It's like Stairway to Heaven for people who love travel, art, nature, music, and getting outside for sweet adventures. Not much is better than an epic roadtrip and we've got just the ticket to get you ready.
Top 5 Hits for Family Adventures
- Condor gulch overlook trail 2 miles round trip
- Bear Gulch Reservoir via Moses Springs Trail is a 0.9-mile one-way trail. The trail gains 377 feet of elevation.
- Moses Spring Trail to Bear Gulch Cave Trail to reservoir 2.2 mile loop
- Explore Bear Gulch talus cave
- Hike Balconies Cliffs- Cave Loop through the Balconies Talus Cave. 2.4 mile loop
- Season: Spring, Fall and Winter, less crowds and best weather. Summer and early fall get triple digits.
- Difficulty: Easy to moderate
- Time Needed: 2 days
- Cost: $25 vehicle, or National Parks Pass
- There are two different entrances to the park that will take you to different parts of the park.
- There is not a road that takes you through the park from one side to the other. You have to drive around the park to reach both sides.
- Do one side per day, You can hike to the other side but I don't recommend it. You can get lost on the windy crisscrossing trails or stuck on the other side and need to hitchhike back to your side of the park.
- Take flashlights to see in the talus caves. Caves only open around the last week of March, most of October, and sometimes partly open November- February.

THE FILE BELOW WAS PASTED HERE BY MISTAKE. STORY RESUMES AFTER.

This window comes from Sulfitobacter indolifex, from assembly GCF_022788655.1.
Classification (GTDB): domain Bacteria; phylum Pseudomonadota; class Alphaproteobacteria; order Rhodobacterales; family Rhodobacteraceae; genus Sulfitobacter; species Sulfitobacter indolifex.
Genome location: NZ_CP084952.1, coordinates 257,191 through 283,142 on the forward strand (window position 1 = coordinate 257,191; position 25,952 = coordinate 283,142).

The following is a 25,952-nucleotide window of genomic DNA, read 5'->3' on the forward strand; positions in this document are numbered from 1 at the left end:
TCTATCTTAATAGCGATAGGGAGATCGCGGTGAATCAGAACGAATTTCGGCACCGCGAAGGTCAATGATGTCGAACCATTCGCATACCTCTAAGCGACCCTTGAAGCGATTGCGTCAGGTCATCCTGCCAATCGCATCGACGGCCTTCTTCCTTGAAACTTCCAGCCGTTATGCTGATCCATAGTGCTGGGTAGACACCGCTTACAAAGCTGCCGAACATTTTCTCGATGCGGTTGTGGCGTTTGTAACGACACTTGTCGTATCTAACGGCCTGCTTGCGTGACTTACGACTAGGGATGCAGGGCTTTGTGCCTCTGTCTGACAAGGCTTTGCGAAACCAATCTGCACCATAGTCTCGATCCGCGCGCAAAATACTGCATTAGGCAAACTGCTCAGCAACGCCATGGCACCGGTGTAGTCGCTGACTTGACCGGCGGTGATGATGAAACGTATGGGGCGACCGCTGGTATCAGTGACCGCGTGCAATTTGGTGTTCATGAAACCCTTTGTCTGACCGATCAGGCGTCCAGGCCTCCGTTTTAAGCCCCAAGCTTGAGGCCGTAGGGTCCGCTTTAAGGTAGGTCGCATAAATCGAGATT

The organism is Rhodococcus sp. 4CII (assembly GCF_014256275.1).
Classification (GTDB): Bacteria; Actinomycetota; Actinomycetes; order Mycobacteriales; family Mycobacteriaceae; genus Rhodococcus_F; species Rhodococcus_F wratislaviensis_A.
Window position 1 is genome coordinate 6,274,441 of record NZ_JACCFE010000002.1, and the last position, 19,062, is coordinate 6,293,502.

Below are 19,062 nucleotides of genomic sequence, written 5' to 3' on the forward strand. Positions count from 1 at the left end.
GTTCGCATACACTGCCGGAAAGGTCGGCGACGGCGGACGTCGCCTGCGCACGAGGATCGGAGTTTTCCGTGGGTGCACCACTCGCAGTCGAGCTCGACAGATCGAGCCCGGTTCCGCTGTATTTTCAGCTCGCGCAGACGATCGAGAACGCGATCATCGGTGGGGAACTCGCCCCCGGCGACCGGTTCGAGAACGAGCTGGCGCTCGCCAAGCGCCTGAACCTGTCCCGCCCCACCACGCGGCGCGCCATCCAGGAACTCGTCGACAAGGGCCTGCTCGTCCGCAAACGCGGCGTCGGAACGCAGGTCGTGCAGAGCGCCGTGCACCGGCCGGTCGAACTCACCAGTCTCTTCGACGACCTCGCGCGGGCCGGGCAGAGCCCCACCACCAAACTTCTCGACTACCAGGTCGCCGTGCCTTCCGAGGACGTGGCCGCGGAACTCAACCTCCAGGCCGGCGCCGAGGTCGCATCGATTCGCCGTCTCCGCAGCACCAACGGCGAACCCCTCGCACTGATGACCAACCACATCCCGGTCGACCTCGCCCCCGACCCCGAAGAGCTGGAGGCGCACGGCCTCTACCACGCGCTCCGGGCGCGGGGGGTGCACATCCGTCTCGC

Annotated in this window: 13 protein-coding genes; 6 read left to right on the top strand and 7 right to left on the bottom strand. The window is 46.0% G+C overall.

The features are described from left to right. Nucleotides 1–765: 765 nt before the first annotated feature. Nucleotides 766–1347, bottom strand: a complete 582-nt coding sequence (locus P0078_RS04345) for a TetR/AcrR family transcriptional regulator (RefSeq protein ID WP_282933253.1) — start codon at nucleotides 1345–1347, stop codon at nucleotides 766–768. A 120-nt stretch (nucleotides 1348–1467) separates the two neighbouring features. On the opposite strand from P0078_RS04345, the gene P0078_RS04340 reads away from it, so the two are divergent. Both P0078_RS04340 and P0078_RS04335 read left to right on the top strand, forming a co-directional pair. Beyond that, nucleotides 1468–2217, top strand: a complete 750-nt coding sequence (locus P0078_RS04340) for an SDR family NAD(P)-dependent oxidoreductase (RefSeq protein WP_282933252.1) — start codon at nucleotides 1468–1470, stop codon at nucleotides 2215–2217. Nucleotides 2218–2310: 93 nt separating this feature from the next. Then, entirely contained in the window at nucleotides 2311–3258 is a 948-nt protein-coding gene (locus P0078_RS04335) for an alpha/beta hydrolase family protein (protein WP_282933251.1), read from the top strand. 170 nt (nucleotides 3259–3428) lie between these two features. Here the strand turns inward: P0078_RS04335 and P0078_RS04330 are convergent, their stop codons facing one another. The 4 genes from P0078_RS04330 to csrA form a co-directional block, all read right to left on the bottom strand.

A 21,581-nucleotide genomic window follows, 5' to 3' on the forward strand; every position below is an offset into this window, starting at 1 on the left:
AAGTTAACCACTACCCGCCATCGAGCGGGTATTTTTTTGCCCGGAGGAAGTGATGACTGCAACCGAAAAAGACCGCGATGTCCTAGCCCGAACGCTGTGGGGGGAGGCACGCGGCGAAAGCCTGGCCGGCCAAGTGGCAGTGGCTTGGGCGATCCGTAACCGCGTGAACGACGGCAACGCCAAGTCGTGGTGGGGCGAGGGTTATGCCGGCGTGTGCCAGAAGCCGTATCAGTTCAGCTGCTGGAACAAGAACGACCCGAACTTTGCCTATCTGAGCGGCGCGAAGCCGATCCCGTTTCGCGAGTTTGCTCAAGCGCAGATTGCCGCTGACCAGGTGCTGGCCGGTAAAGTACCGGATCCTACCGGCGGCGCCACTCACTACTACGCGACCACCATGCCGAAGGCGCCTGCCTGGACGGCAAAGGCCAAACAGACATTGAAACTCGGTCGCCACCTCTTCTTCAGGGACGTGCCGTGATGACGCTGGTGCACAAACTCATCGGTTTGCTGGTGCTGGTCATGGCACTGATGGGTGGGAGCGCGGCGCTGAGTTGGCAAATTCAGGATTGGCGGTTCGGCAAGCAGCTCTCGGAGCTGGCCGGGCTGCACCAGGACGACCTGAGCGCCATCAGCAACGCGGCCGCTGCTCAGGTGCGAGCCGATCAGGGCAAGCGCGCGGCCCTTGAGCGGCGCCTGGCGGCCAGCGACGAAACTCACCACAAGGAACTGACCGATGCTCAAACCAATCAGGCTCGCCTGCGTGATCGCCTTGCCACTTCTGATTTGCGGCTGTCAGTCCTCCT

- Hike with lots of water there is none along the trails, water refill is only in the parking lots.
- East Side of Park, park at Bear Gulch to start your day hikes, if the parking is full you will have to hike 2.2 miles from the visitor center to reach the trailheads.
- Go early to get good parking, parking lots can fill up as early as 8 am.
Historians and biologists have called this National Park the land “born of fire” - because an erupting volcano was the major event that formed the famous Pinnacles found here. When two tectonic plates collided and rearranged millions of years ago, it eventually caused multiple volcanic eruptions that continued to deposit layers of volcanic rock. Volcanic rocks (also termed igneous rocks) are formed when molten magma from underground reaches the earth's surface, cooling and hardening. Over time, this volcanic field shifted, sunk, and eroded – creating high, pointed rocks called pinnacles that continued to be shaped by wind and precipitation. This ancient landscape continues to change, making it a truly unique wild place to experience. Bird watching, hiking, camping, and rock climbing are popular activities here.
All rocks are formed by physical acts like melting, cooling, eroding, and compacting, as part of the rock cycle. Within the rocks of Pinnacles National Park, famous talus caves were formed over time. Steep, narrow canyons became filled with jumbled masses of boulders, varying in size, that tumbled down from the cliffs above. These talus caves are unlike many other caves formed out of limestone found elsewhere in the country. One of the talus caves here, called Bear Gulch, is home to one of the largest known maternity colonies of Townsend's big-eared bats. Many other animals call this place home, including numerous interesting birds – like the Greater roadrunner, California thrasher, and Canyon wren, to name a few. Compared to the rest of the region, Pinnacles National Park hosts a great diversity of reptiles, including eight lizards, fourteen snakes, and one turtle – the Southern Western Pond turtle. Pinnacles National Park is the stage for many important research projects, most recently aimed at monitoring climate change, native bee surveys, and protecting the falcons that nest here annually.